A Film Buff’s Guide to New York City


“When I’m in New York,

I just want to walk down the street 

and feel this thing, like I’m in a movie.”

Ryan Adams


New York is one of the most cinematic cities in the world. Its unique architecture and potpourri of culture has been documented on screen since the early days of the motion picture, helping the city acquire a mythic status for natives and non-residents alike. Perhaps that is why we, sitting thousands of miles away in India, are able to find something relatable in Friends or The Devil Wears Prada. Some films explore the effervescent, electric side of the city life, while others focus on its darker underbelly. The city takes on an important role, enough to warrant a top billing alongside the film’s stars, in the way its various structures of culture, politics, geography, or history inform the narrative. According to Romullo Baratto, “In one of the first films ever made, Arrival of a Train at La Ciotat (1925), the Lumière brothers already show the modern urban environment as an important element and part of the contextualization.” Here, we analyse certain landmarks of New York to understand their significance in cinema.


The Empire State Building | King Kong (1933) | Song and Video, Empire State of Mind (2009)

King Kong; Image: time.com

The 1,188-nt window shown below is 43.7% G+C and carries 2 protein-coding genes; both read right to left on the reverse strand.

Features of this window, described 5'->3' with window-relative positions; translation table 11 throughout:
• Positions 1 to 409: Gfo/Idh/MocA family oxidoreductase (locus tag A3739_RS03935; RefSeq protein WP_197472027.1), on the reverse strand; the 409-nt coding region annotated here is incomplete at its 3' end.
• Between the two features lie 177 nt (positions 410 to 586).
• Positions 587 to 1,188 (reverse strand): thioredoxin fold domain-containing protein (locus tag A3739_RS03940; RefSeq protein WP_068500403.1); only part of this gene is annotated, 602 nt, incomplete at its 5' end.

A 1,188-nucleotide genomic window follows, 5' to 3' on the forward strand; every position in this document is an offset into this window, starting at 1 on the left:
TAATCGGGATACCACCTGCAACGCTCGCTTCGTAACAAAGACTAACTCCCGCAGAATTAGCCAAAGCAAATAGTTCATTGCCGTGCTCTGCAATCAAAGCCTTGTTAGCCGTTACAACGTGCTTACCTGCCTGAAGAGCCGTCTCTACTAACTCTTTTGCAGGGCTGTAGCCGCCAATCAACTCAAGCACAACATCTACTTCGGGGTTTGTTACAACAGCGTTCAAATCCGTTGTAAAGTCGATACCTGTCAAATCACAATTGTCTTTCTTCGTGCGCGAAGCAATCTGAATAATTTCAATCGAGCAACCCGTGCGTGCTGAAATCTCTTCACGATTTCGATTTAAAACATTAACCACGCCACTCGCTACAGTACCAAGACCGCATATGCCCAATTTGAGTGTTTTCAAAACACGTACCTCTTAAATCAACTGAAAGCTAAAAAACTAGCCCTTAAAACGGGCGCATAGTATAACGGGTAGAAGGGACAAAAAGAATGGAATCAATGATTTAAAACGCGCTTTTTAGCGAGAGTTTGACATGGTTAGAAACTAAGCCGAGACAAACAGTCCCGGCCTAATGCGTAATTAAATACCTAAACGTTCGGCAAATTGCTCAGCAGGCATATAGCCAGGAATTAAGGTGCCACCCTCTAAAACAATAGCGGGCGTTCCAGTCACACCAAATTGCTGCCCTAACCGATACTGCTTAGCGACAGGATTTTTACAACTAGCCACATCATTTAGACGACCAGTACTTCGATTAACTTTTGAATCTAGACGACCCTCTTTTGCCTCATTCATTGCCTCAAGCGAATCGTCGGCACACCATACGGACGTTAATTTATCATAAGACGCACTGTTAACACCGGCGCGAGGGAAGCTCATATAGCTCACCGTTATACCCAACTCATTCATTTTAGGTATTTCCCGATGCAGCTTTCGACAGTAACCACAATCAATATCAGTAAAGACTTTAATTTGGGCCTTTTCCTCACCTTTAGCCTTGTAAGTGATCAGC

After he is brought from Skull Island and treated as a spectacle for the citizens of New York, Kong climbs atop the Empire State Building in one of the most iconic scenes in cinema, and is attacked by planes. The film has been viewed as a monster movie, as a morality tale, and even as a commentary on racial tensions within the US. Then the tallest building in the world, the Empire State Building not only symbolised the resilience of the city and the nation after the Depression era, but also stood for the ascending significance of the US in global relations post the First World War. With the stop-motion gorilla etched in viewers’ minds, it is a constant reminder of the white inhabitants’ perception of non-white outsiders.

Although not an instance from cinema, in 2009, Jay-Z and Alicia Keys collaborated on a soaring love letter to New York in the form of the magnificent track, “Empire State of Mind”. In the opening verse, Jay-Z raps, “I’m the new Sinatra, and since I made it here/I can make in anywhere”, whilst Keys croons, “In New York/Concrete jungle where dreams are made of/There’s nothing you can’t do”. The black & white video (a nod to Woody Allen) is a montage of iconic landmarks of the city, and the chorus is accompanied by aerial shots of the Empire State Building, thus paying homage to the indomitable spirit of the city and the endless possibilities it has to offer.


The Statue of Liberty | X-Men (2000) | Brooklyn (2015)

X-Men; Image: amandaclaireyanceymoviessss.blogspot.com

The Statue of Liberty was built to celebrate the US independence, and for transatlantic immigrants, it is the equivalent of an embracing welcome. In the first live-action film of the X-Men franchise, as the mutants led by Professor Xavier try to reason with US Senator Robert Kelly about the Registration Act that would force mutants to reveal themselves, Magneto and the Brotherhood conspire to “mutate” the politicians who have gathered near Liberty Island. While installing his contraption atop the Statue of Liberty, Magneto reveals that as young Erik Lehnsherr, he first saw the Statue in 1949 after he crossed the Atlantic following the horrors of Nazi Germany. Back then, it symbolised the US as the land of tolerance, hope, and freedom. In this scene, however, Magneto points out the irony of the symbol as the mutants are being attacked by their “normal” counterparts.